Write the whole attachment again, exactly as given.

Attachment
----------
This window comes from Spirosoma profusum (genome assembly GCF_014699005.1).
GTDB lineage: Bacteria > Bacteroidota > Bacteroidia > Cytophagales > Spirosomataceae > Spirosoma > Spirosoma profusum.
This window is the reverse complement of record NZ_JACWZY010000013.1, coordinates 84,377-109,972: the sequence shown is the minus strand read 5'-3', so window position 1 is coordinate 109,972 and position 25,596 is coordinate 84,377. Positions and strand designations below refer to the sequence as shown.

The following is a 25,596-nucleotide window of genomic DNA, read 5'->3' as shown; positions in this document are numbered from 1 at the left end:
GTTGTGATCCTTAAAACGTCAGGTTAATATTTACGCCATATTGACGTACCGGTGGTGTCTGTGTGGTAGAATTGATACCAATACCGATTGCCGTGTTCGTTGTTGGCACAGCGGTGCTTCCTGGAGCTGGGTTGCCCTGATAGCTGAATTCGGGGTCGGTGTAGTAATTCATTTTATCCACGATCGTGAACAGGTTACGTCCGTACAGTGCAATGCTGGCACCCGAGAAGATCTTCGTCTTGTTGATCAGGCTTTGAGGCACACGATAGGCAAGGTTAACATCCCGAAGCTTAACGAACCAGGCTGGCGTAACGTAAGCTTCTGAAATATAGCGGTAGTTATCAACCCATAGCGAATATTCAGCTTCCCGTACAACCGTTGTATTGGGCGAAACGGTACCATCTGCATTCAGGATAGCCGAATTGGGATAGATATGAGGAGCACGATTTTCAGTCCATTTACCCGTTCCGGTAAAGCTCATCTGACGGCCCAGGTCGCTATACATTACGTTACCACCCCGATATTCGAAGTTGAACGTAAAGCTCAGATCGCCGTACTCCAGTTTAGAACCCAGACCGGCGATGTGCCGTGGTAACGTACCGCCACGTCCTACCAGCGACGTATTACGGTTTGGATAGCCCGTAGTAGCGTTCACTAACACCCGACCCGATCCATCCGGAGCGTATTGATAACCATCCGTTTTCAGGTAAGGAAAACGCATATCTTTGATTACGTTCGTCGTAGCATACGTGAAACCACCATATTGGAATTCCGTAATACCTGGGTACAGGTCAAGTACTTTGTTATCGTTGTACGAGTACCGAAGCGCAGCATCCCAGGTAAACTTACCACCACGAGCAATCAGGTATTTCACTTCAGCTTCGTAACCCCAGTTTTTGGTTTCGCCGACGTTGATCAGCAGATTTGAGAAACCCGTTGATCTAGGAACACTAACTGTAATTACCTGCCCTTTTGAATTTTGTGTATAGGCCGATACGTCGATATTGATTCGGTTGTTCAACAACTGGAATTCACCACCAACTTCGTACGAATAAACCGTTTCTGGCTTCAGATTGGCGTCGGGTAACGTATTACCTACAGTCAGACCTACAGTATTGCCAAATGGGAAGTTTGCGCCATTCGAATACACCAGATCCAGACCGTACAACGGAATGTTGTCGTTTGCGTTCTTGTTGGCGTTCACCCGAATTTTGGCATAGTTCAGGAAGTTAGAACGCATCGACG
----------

This window comes from Spirosoma profusum (genome assembly GCF_014699005.1).
GTDB lineage: Bacteria > Bacteroidota > Bacteroidia > Cytophagales > Spirosomataceae > Spirosoma > Spirosoma profusum.
This window is the reverse complement of record NZ_JACWZY010000013.1, coordinates 84,377-109,972: the sequence shown is the minus strand read 5'-3', so window position 1 is coordinate 109,972 and position 25,596 is coordinate 84,377. Positions and strand designations below refer to the sequence as shown.

The following is a 25,596-nucleotide window of genomic DNA, read 5'->3' as shown; positions in this document are numbered from 1 at the left end:
GTTGTGATCCTTAAAACGTCAGGTTAATATTTACGCCATATTGACGTACCGGTGGTGTCTGTGTGGTAGAATTGATACCAATACCGATTGCCGTGTTCGTTGTTGGCACAGCGGTGCTTCCTGGAGCTGGGTTGCCCTGATAGCTGAATTCGGGGTCGGTGTAGTAATTCATTTTATCCACGATCGTGAACAGGTTACGTCCGTACAGTGCAATGCTGGCACCCGAGAAGATCTTCGTCTTGTTGATCAGGCTTTGAGGCACACGATAGGCAAGGTTAACATCCCGAAGCTTAACGAACCAGGCTGGCGTAACGTAAGCTTCTGAAATATAGCGGTAGTTATCAACCCATAGCGAATATTCAGCTTCCCGTACAACCGTTGTATTGGGCGAAACGGTACCATCTGCATTCAGGATAGCCGAATTGGGATAGATATGAGGAGCACGATTTTCAGTCCATTTACCCGTTCCGGTAAAGCTCATCTGACGGCCCAGGTCGCTATACATTACGTTACCACCCCGATATTCGAAGTTGAACGTAAAGCTCAGATCGCCGTACTCCAGTTTAGAACCCAGACCGGCGATGTGCCGTGGTAACGTACCGCCACGTCCTACCAGCGACGTATTACGGTTTGGATAGCCCGTAGTAGCGTTCACTAACACCCGACCCGATCCATCCGGAGCGTATTGATAACCATCCGTTTTCAGGTAAGGAAAACGCATATCTTTGATTACGTTCGTCGTAGCATACGTGAAACCACCATATTGGAATTCCGTAATACCTGGGTACAGGTCAAGTACTTTGTTATCGTTGTACGAGTACCGAAGCGCAGCATCCCAGGTAAACTTACCACCACGAGCAATCAGGTATTTCACTTCAGCTTCGTAACCCCAGTTTTTGGTTTCGCCGACGTTGATCAGCAGATTTGAGAAACCCGTTGATCTAGGAACACTAACTGTAATTACCTGCCCTTTTGAATTTTGTGTATAGGCCGATACGTCGATATTGATTCGGTTGTTCAACAACTGGAATTCACCACCAACTTCGTACGAATAAACCGTTTCTGGCTTCAGATTGGCGTCGGGTAACGTATTACCTACAGTCAGACCTACAGTATTGCCAAATGGGAAGTTTGCGCCATTCGAATACACCAGATCCAGACCGTACAACGGAATGTTGTCGTTTGCGTTCTTGTTGGCGTTCACCCGAATTTTGGCATAGTTCAGGAAGTTAGAACGCATCGACG